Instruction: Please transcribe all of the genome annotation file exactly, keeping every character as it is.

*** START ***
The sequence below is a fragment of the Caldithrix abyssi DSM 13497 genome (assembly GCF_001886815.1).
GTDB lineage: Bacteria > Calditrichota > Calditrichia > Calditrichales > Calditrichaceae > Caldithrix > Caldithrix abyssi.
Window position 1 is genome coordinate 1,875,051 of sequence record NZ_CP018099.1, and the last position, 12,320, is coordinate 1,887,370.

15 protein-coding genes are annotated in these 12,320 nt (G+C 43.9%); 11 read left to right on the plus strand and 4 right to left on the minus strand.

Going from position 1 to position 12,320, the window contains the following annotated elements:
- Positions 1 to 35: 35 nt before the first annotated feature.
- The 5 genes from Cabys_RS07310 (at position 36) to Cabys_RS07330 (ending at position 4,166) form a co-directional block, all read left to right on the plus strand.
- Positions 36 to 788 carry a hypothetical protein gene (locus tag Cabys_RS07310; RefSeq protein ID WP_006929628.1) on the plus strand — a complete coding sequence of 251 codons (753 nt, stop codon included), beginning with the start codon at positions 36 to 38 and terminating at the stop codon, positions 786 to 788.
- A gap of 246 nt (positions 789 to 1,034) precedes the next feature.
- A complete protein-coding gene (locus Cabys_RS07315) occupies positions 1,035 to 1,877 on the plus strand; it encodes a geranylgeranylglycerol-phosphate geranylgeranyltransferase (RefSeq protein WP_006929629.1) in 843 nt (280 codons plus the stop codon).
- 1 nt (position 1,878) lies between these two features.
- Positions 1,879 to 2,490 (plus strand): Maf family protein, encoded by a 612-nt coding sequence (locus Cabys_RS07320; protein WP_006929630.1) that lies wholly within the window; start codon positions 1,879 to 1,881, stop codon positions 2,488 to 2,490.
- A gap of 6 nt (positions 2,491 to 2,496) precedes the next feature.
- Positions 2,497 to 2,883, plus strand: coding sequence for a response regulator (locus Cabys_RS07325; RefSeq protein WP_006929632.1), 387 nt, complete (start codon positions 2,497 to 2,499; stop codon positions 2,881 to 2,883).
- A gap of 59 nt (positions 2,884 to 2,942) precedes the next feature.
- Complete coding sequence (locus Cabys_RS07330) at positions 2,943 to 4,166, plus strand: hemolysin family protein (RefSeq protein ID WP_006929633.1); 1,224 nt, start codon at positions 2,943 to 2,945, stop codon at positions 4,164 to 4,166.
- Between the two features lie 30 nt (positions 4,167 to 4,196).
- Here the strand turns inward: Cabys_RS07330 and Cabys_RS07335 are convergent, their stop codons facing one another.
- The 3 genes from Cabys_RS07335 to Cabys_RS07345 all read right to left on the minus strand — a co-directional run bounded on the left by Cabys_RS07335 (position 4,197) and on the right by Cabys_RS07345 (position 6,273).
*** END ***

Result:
The sequence below is a fragment of the Caldithrix abyssi DSM 13497 genome (assembly GCF_001886815.1).
GTDB lineage: Bacteria > Calditrichota > Calditrichia > Calditrichales > Calditrichaceae > Caldithrix > Caldithrix abyssi.
Window position 1 is genome coordinate 1,875,051 of sequence record NZ_CP018099.1, and the last position, 12,320, is coordinate 1,887,370.

15 protein-coding genes are annotated in these 12,320 nt (G+C 43.9%); 11 read left to right on the plus strand and 4 right to left on the minus strand.

Going from position 1 to position 12,320, the window contains the following annotated elements:
- Positions 1 to 35: 35 nt before the first annotated feature.
- The 5 genes from Cabys_RS07310 (at position 36) to Cabys_RS07330 (ending at position 4,166) form a co-directional block, all read left to right on the plus strand.
- Positions 36 to 788 carry a hypothetical protein gene (locus tag Cabys_RS07310; RefSeq protein ID WP_006929628.1) on the plus strand — a complete coding sequence of 251 codons (753 nt, stop codon included), beginning with the start codon at positions 36 to 38 and terminating at the stop codon, positions 786 to 788.
- A gap of 246 nt (positions 789 to 1,034) precedes the next feature.
- A complete protein-coding gene (locus Cabys_RS07315) occupies positions 1,035 to 1,877 on the plus strand; it encodes a geranylgeranylglycerol-phosphate geranylgeranyltransferase (RefSeq protein WP_006929629.1) in 843 nt (280 codons plus the stop codon).
- 1 nt (position 1,878) lies between these two features.
- Positions 1,879 to 2,490 (plus strand): Maf family protein, encoded by a 612-nt coding sequence (locus Cabys_RS07320; protein WP_006929630.1) that lies wholly within the window; start codon positions 1,879 to 1,881, stop codon positions 2,488 to 2,490.
- A gap of 6 nt (positions 2,491 to 2,496) precedes the next feature.
- Positions 2,497 to 2,883, plus strand: coding sequence for a response regulator (locus Cabys_RS07325; RefSeq protein WP_006929632.1), 387 nt, complete (start codon positions 2,497 to 2,499; stop codon positions 2,881 to 2,883).
- A gap of 59 nt (positions 2,884 to 2,942) precedes the next feature.
- Complete coding sequence (locus Cabys_RS07330) at positions 2,943 to 4,166, plus strand: hemolysin family protein (RefSeq protein ID WP_006929633.1); 1,224 nt, start codon at positions 2,943 to 2,945, stop codon at positions 4,164 to 4,166.
- Between the two features lie 30 nt (positions 4,167 to 4,196).
- Here the strand turns inward: Cabys_RS07330 and Cabys_RS07335 are convergent, their stop codons facing one another.
- The 3 genes from Cabys_RS07335 to Cabys_RS07345 all read right to left on the minus strand — a co-directional run bounded on the left by Cabys_RS07335 (position 4,197) and on the right by Cabys_RS07345 (position 6,273).